This video highlights the work of climate scientists in the Amazon who research the relationship between deforestation, construction of new dams, and increased amounts of greenhouse gases being exchanged between the biosphere and the atmosphere.

This NASA video discusses the impacts of the sun's energy, Earth's reflectance, and greenhouse gases on the Earth System.

The Climate Momentum Simulation allows users to quickly compare the resulting sea level rise, temperature change, atmospheric CO2, and global CO2 emissions from six different policy options projected out to 2100.

This video addresses two ways in which black carbon contributes to global warming. When in the atmosphere, it absorbs sunlight and generates heat, warming the air. When deposited on snow and ice, black carbon changes the albedo of the surface. The video is effective in communicating about a problem frequently underrepresented in discussions of climate change and also public health.

This simulation allows the user to project CO2 sources and sinks by adjusting the points on a graph and then running the simulation to see projections for the impact on atmospheric CO2 and global temperatures.

This video highlights research conducted at Woods Hole on how heat absorbed by the ocean and changes of ocean chemistry from human activities could lead to a tipping point for marine life and ecosystems. Includes ice bath experiment that models the tipping point of Arctic sea ice.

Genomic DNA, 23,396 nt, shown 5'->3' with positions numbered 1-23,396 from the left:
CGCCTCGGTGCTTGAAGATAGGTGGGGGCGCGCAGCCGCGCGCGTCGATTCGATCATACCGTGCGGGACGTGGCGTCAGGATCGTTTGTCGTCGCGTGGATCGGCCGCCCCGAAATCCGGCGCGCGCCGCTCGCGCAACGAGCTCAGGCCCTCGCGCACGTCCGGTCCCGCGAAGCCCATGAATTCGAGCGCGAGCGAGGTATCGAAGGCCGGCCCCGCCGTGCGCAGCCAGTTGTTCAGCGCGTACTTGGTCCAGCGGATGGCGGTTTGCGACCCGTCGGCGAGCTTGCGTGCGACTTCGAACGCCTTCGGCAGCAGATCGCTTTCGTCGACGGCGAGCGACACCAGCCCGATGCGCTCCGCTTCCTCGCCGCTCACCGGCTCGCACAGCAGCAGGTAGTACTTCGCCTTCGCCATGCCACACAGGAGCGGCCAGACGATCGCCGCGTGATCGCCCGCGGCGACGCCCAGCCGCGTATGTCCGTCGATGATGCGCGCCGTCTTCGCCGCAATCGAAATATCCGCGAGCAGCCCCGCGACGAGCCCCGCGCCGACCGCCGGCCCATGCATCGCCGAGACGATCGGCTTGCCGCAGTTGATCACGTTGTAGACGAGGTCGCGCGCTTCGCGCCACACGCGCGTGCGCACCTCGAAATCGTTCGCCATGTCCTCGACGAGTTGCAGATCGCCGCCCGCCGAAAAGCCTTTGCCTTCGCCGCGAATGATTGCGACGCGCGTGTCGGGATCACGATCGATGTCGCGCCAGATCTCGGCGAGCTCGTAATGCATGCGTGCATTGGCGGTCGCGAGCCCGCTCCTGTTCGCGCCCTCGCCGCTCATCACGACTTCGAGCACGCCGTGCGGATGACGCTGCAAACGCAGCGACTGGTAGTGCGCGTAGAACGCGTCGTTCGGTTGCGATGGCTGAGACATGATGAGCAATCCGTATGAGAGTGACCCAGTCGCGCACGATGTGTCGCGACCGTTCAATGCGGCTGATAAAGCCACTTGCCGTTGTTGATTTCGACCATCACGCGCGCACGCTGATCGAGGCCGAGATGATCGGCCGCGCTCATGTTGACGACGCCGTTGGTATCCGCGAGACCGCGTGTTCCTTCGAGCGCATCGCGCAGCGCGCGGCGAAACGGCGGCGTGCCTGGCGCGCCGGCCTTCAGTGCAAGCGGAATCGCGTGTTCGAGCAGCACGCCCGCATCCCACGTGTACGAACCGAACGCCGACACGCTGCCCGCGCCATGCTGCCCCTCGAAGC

This animation depicts the carbon cycle in a fashion that is suited for younger audiences. The video discusses how carbon enters and exits the environment through both natural and human-driven ways.

This short video, is the fifth in the National Academies Climate Change, Lines of Evidence series. It focuses on greenhouse gases, climate forcing (natural and human-caused), and global energy balance.

C-ROADS is a simplified version of a climate simulator. Its primary purpose is to help users understand the long-term climate effects (CO2 concentrations, global temperature, sea level rise) of various customized actions to reduce fossil fuel CO2 emissions, reduce deforestation, and grow more trees. Students can ask multiple, customized what-if questions and understand why the system reacts as it does.

This video describes what black carbon is, where is comes from, and how it contributes to sea ice melt and global warming.

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